Reason has everything you need to create the perfect Vaporwave aesthetic—from samplers to synths to effects. Check out this video to learn how to use Layers Wave Edition to create the perfect pads, drum sounds, and synth leads with Layers Wave Edition.

Now that you know how to make a Vaporwave track in Reason 10, it’s time to start recording!

Start your free trial of Reason 10 today


How to Make Trap Drums in Reason 10

Posted July 25, 2018, 8:02 a.m.

Reason’s unique workflow and extensive sound library gives you everything you need to create Trap drums that will set your block on fire. Check out this video by Jelie303 from Kickback Couture to learn!

Pioneered in the mid-2000’s by producers like Lil Jon, DJ Paul and Mannie Fresh, and personified by street rappers such as T.I., Young Jeezy and Rick Ross, Trap music originated as an underground sub-genre of hip hop. However, since hits by Lex Luger and Waka Flocka Flame introduced the genre to the mainstream, Trap music has influenced the music of today’s top entertainers, including Beyonce, Kanye West, Beck and Katy Perry. In this tutorial we’re going to examine the signature drum beats of Trap music and show you how to use Reason to create your own block-rocking beats.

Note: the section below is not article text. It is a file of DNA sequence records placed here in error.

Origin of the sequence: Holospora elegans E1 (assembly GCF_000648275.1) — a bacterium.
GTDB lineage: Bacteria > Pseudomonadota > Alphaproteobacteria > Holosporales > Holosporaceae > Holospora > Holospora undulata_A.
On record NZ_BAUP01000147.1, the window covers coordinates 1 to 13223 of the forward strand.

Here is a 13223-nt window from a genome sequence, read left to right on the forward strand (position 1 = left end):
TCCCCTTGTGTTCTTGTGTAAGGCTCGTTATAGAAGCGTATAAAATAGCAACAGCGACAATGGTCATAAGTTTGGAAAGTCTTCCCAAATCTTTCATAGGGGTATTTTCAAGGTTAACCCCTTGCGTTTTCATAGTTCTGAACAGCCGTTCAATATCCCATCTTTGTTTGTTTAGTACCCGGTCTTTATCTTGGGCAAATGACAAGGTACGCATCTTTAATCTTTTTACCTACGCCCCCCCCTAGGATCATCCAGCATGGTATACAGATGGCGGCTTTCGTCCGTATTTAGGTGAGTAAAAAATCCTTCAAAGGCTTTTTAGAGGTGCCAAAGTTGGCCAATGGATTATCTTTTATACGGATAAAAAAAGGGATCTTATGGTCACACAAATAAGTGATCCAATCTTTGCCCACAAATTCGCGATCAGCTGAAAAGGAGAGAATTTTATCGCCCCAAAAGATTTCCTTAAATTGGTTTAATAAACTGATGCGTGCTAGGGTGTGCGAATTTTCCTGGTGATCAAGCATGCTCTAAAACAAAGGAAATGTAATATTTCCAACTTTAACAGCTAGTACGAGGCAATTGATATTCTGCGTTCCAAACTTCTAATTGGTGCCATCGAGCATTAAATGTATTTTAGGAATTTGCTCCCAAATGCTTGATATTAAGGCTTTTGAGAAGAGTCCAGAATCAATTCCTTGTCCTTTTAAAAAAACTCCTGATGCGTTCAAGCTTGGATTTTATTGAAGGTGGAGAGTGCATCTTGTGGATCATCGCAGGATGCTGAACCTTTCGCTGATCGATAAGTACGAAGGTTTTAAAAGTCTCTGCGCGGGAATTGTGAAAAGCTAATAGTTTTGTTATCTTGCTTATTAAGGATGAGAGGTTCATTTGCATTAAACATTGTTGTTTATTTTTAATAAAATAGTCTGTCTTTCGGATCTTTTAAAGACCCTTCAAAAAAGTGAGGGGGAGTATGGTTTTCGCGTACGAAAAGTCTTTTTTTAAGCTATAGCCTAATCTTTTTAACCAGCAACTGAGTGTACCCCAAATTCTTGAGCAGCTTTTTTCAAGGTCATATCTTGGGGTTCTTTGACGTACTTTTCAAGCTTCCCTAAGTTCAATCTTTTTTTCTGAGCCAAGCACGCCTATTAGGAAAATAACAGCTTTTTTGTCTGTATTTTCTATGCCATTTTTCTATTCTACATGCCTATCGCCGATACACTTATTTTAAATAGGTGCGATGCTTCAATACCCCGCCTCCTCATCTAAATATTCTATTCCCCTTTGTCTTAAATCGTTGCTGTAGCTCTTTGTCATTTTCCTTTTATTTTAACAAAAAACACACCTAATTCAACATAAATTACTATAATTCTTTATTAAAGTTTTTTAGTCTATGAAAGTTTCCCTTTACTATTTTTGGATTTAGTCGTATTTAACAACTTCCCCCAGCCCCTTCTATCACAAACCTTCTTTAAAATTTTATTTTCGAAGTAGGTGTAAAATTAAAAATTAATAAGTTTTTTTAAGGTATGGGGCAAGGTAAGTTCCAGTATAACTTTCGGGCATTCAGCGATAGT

The hallmark of any Trap beat is the sound of booming 808 kicks, crisp claps, pitched snares and, last but not least, the syncopated bursts of hi-hat. Start your beat by browsing Reason’s massive sound library for a clap sample. Adjust the pitch higher for more snap, or lower for more pop. Once you’ve found a suitable clap, drag the sample directly into Reason’s intuitive sequencer. Set your tempo on the slower side, between 60 and 90 BPM, and add your clap sample to the 2 and 4 of each measure. This is known as the back-beat, and you’re going to add the other drum elements around this figure to keep your beat’s momentum moving forward.